Selina Pacheco L&S Social Sciences
Is Mental Health at Stake for High-Achieving Children in Poverty?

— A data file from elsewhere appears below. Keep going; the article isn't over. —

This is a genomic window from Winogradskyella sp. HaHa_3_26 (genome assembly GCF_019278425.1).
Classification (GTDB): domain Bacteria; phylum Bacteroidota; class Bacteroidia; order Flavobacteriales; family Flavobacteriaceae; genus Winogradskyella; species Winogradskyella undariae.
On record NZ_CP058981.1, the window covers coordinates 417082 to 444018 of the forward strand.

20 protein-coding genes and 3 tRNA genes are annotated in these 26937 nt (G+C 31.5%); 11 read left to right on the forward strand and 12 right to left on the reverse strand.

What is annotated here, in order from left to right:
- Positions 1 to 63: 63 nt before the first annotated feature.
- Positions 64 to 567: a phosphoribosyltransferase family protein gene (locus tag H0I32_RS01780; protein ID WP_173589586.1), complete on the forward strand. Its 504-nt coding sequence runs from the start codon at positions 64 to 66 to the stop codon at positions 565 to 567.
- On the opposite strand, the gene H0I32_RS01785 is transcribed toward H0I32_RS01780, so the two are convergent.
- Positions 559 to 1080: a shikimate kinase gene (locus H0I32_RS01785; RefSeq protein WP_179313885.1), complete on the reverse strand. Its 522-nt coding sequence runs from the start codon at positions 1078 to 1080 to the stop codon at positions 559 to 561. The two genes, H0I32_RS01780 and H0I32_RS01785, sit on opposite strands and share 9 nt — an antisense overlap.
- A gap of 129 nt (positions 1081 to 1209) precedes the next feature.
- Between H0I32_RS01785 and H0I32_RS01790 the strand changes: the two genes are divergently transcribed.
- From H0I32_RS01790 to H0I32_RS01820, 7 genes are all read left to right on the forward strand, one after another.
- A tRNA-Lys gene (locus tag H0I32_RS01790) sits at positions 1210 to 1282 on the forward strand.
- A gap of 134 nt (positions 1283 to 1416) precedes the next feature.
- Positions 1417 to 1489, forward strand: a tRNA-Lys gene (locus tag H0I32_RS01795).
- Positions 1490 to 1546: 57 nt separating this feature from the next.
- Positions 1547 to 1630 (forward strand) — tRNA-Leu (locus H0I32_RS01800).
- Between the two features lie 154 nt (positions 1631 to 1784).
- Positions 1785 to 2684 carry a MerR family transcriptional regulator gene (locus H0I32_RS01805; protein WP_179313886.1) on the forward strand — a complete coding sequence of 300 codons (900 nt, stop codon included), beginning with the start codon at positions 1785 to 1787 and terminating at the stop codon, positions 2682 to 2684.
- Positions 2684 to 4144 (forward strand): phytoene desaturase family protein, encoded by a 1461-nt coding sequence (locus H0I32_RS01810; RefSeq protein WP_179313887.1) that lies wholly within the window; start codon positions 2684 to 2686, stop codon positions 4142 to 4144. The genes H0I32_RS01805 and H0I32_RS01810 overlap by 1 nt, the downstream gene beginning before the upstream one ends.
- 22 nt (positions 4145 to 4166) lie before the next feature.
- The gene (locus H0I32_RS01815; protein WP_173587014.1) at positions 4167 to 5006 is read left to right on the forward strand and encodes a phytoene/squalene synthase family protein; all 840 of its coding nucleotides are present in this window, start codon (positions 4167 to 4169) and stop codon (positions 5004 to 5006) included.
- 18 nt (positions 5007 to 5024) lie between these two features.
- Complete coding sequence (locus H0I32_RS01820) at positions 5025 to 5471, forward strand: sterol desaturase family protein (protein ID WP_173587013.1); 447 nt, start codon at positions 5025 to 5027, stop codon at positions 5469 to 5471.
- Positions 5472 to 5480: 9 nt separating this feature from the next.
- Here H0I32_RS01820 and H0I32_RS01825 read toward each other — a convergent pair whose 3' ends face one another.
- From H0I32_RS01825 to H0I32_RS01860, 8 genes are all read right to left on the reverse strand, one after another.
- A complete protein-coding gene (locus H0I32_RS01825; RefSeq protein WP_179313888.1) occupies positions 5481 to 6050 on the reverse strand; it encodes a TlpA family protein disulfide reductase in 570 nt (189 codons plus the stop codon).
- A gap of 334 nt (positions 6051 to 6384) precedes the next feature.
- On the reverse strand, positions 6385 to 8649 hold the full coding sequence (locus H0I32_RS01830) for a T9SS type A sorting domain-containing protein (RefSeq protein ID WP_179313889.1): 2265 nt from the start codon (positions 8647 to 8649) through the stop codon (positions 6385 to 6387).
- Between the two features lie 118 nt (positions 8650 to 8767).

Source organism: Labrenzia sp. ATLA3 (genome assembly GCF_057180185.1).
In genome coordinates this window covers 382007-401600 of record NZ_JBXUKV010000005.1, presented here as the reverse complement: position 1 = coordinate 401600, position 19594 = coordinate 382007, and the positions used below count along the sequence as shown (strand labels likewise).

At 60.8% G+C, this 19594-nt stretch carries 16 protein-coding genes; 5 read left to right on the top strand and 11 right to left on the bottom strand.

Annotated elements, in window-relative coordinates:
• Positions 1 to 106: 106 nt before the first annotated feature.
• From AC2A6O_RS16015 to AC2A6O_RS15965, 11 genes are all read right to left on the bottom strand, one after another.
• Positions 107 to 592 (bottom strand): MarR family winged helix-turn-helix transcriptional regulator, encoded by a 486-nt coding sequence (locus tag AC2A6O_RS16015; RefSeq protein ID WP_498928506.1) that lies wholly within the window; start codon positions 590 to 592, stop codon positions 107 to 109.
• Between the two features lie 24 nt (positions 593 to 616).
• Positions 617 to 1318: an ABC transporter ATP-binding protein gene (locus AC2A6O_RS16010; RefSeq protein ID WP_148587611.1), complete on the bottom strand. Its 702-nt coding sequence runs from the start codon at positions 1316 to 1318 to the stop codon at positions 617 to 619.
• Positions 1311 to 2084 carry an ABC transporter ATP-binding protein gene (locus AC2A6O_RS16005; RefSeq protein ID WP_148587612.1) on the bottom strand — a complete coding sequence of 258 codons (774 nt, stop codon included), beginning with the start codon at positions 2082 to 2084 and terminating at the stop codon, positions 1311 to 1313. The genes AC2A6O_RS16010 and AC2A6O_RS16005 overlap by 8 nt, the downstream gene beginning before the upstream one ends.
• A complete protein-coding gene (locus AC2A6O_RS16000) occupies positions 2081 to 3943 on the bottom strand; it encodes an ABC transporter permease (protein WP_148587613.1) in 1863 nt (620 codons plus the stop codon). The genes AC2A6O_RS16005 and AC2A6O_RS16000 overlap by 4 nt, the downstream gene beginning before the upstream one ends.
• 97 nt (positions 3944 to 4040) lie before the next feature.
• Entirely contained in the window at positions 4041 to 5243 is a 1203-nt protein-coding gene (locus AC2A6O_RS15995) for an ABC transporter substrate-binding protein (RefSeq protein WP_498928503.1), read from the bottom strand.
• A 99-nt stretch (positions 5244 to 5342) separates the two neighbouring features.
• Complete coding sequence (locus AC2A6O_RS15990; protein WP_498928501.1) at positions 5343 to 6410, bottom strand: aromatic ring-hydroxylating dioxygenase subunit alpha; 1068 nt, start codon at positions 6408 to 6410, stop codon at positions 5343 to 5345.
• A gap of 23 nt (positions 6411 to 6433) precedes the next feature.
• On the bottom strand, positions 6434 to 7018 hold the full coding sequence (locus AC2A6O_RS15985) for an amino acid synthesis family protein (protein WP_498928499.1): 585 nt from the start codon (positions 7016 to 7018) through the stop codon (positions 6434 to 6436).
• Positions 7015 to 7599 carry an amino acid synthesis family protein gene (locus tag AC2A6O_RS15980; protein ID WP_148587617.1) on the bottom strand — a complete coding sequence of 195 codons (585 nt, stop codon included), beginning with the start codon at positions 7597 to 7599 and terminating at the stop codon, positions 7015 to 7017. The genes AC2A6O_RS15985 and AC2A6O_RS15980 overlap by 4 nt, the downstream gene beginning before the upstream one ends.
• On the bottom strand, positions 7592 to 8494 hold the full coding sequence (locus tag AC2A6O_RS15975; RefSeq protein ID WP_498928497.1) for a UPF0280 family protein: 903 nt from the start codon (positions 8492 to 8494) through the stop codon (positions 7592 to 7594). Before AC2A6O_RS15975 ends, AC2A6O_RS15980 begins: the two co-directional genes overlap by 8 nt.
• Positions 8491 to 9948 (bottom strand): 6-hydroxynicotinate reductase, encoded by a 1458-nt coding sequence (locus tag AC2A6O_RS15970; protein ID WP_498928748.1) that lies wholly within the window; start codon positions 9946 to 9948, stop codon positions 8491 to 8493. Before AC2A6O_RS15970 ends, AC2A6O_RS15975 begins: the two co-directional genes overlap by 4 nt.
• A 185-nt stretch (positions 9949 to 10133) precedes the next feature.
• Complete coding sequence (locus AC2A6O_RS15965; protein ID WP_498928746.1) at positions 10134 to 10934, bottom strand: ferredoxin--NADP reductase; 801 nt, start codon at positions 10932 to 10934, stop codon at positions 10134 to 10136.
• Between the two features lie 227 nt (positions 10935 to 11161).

Childhood family income is a powerful predictor of academic achievement and mental health. Prior research indicates that children in poverty with better academic performance and more depressive symptomatology tend to have higher temporal coupling between lateral frontoparietal network (LFPN; supports executive functions) and Default Mode Network (DMN; supports internally-directed thought) than lower-performing children in poverty, in direct contrast to the pattern observed for children above poverty. Thus, an open question is whether this pattern of connectivity adaptive for children in poverty has maladaptive long-term consequences, particularly for mental health. This project will analyze whether, among children living in poverty, those who beat the odds by succeeding academically are subsequently either protected from, or more at risk for, internalizing disorders such as anxiety and depression.This research has important implications for supporting children in poverty by illuminating mechanisms for, and potential maladaptive consequences of, their resilience in academic contexts.